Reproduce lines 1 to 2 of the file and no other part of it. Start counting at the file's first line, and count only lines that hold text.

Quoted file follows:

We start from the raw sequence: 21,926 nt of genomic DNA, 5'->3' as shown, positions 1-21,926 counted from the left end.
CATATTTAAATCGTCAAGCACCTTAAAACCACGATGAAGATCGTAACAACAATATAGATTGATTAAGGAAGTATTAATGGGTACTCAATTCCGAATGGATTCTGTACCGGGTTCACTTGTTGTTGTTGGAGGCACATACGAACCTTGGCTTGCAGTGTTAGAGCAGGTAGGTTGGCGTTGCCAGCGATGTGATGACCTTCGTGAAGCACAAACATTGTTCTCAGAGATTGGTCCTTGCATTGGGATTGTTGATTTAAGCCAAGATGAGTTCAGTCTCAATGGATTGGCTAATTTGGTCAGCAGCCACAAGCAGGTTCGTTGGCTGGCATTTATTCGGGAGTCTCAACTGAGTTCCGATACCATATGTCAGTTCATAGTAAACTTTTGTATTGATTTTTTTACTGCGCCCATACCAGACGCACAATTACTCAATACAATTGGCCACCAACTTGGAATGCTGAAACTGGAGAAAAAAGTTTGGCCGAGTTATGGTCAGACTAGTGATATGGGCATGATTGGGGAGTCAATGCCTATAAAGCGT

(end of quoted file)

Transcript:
We start from the raw sequence: 21,926 nt of genomic DNA, 5'->3' as shown, positions 1-21,926 counted from the left end.
CATATTTAAATCGTCAAGCACCTTAAAACCACGATGAAGATCGTAACAACAATATAGATTGATTAAGGAAGTATTAATGGGTACTCAATTCCGAATGGATTCTGTACCGGGTTCACTTGTTGTTGTTGGAGGCACATACGAACCTTGGCTTGCAGTGTTAGAGCAGGTAGGTTGGCGTTGCCAGCGATGTGATGACCTTCGTGAAGCACAAACATTGTTCTCAGAGATTGGTCCTTGCATTGGGATTGTTGATTTAAGCCAAGATGAGTTCAGTCTCAATGGATTGGCTAATTTGGTCAGCAGCCACAAGCAGGTTCGTTGGCTGGCATTTATTCGGGAGTCTCAACTGAGTTCCGATACCATATGTCAGTTCATAGTAAACTTTTGTATTGATTTTTTTACTGCGCCCATACCAGACGCACAATTACTCAATACAATTGGCCACCAACTTGGAATGCTGAAACTGGAGAAAAAAGTTTGGCCGAGTTATGGTCAGACTAGTGATATGGGCATGATTGGGGAGTCAATGCCTATAAAGCGT